BASSETERRE, ST. KITTS — When the Federal Government of St. Kitts and Nevis launched the People Employment Programme (PEP) in late December last year, it was well aware of the huge task ahead confronting the person who would head the new programme.
For a programme that was tasked to empower the youth, the person that could fit that billing would be someone who understood the youth, and there was not a better person than Mr Geoffrey Hanley who understands the youth of the country like the back of his hand, because he is the Director of Youth.
Mr Hanley, who is the People Employment Programme’s Project Manager, has the sixth sense when it comes to matters dealing with the youth. He was able to identify the talents of a youthful Kittitian who had come to the PEP office and was employed as a gardener at the Cardin Home.
In his wisdom, Mr Hanley plucked that young man from the Cardin Home and sent him to train as a nursing attendant at the JN France General Hospital. While some persons were apprehensive, thinking that what Mr Hanley did was a mistake, he has proved them wrong, because the youth he spotted has proven every of his sceptics very wrong.
This is the story of Javin Maynard. When he applied to join PEP, he stated that he had a love to be a caregiver. He was however taken to the Cardin Home as a gardener. When Mr Hanley approached the Ministry of Health to have PEP partner with it to train nursing attendants, he recommended that Javin Maynard, and George Prentice (also at the Cardin Hone as a gardener) to be included in the programme.
The two did not let Mr Hanley down because they passed the entrance interview conducted by the no-nonsense, but friendly, JNF Hospital’s Clinical Instructor Mrs Sandra Lestrade-Caines. When the course started history was made because it was the largest group ever trained, with 29 participants, and for the first time there were four male students.
29 PEP-sponsored trainees started the six-week course, and all of them graduated. Javin Maynard held the fifth position with a pass rate of 86.2%. There was not a more excited person than Mr Geoffrey Hanley, who was vindicated by the two young men he had plucked from their gardening jobs at the Cardin Home.
And Geoffrey Hanley’s dream did not end with that ringing vindication. He still sees more ahead for the young men. He said at their graduation ceremony: “With the right attitude, I know I would be seeing many of you down at CFBC.” The other two males in the class were Roland Marryshow and Jareem Huggins.
Minister of Health, the Hon Marcella Liburd, who was at the graduation ceremony said: “As minister responsible for Gender, we are very happy to have our four males, including Javin Maynard and George Prentice who both came into the programme as gardeners at the Cardin Home.
“They came in as gardeners and look at where they are today in a short time. They are now graduating as nursing attendants and I want to tell you and all the others that this is really your first step in the door. So you will go as high as you want to go. There is nothing to stop you.”
Mrs Sandra Lestrade-Caines, who was happy that Mr Geoffrey Hanley had approached the hospital to have the 29 trained, said: “This programme will be entered in the annals of history as the first batch of nursing attendants to be trained for the People Employment Programme and the largest group of nursing attendants trained in St. Kitts and Nevis, and for the training of the first nursing attendants of the masculine gender.”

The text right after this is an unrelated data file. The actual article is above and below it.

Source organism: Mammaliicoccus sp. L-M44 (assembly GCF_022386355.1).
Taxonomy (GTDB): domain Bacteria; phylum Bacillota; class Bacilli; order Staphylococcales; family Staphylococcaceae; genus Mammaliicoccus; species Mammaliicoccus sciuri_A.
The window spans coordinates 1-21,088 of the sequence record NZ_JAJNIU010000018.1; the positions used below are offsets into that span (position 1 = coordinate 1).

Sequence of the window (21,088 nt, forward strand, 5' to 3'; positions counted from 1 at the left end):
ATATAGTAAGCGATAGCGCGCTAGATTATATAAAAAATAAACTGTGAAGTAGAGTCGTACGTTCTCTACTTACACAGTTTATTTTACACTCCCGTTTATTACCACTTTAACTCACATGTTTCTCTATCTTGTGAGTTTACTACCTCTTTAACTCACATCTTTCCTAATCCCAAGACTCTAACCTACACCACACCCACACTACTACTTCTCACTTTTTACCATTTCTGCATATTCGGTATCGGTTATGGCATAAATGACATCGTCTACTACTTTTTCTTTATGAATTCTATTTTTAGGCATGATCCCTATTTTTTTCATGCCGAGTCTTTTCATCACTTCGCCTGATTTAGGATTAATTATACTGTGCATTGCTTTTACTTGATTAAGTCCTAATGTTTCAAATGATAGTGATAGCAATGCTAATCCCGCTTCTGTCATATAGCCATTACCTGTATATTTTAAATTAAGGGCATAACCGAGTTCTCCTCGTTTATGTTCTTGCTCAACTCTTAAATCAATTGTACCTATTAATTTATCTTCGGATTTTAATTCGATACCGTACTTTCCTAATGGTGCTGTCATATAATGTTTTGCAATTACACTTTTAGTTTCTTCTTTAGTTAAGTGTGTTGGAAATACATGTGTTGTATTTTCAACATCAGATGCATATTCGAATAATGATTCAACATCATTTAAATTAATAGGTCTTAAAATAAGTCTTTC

After the graduation, the four males were quickly grabbed by the hospital for work, and today the JN France General Hospital is thankful that they have them. If Geoffrey Hanley had not spotted them, the hospital would not be saying any of that, and those men would be like any ordinary young people in the population.
“The four young men who were recently trained as nursing attendants have been employed by the institutional-based health care services as psychiatric aides,” advised Mrs Sonia Daly-Finley, Director of Institutional Nursing Services. “They would be assisting the nurses on the psychiatric unit to care for patients with mental disorders.”
According to Mrs Daly-Finley, for the four to be effective they would have to be trained in mental illnesses so as to appreciate, and to care for patients with mental illnesses. She noted that a programme was being developed to further train them in psychiatric illnesses, which will be done in-house by the psychiatrist doctor, in-service education personnel and other members of staff.
No one fully appreciates the impact of the four young men’s presence on the psychiatric unit than the staff there. Staff Nurse Mrs Mfon Oyebefun was available for comment.
“In psychiatric ward we are so grateful to these four young gentlemen working with us,” she said. “They are of immense help. Actually I have seen that the patients know that there is presence of men in the ward and they are behaving properly as they are very conscious of it.
“And actually when we have to give patients injections, when we have emergencies like aggressiveness we have to look around for orderlies but when they (psychiatric aides) are present with us and they help and it makes work smooth and we are very confident.”
According to Mrs Oyebefun, with the presence of those men, “you find that we can now have group sessions and activities are much more. They could play games with them (patients) in little groups or tell stories or interview them and have some educational time with them to enlighten them more. The four are quite active because of their youthfulness, and as a result the psychiatric ward is more lively than it used to be, and is full of activities.”
With a man like Mr Geoffrey Hanley around, the youth in the Federation of St. Kitts and Nevis have a bright future ahead of them.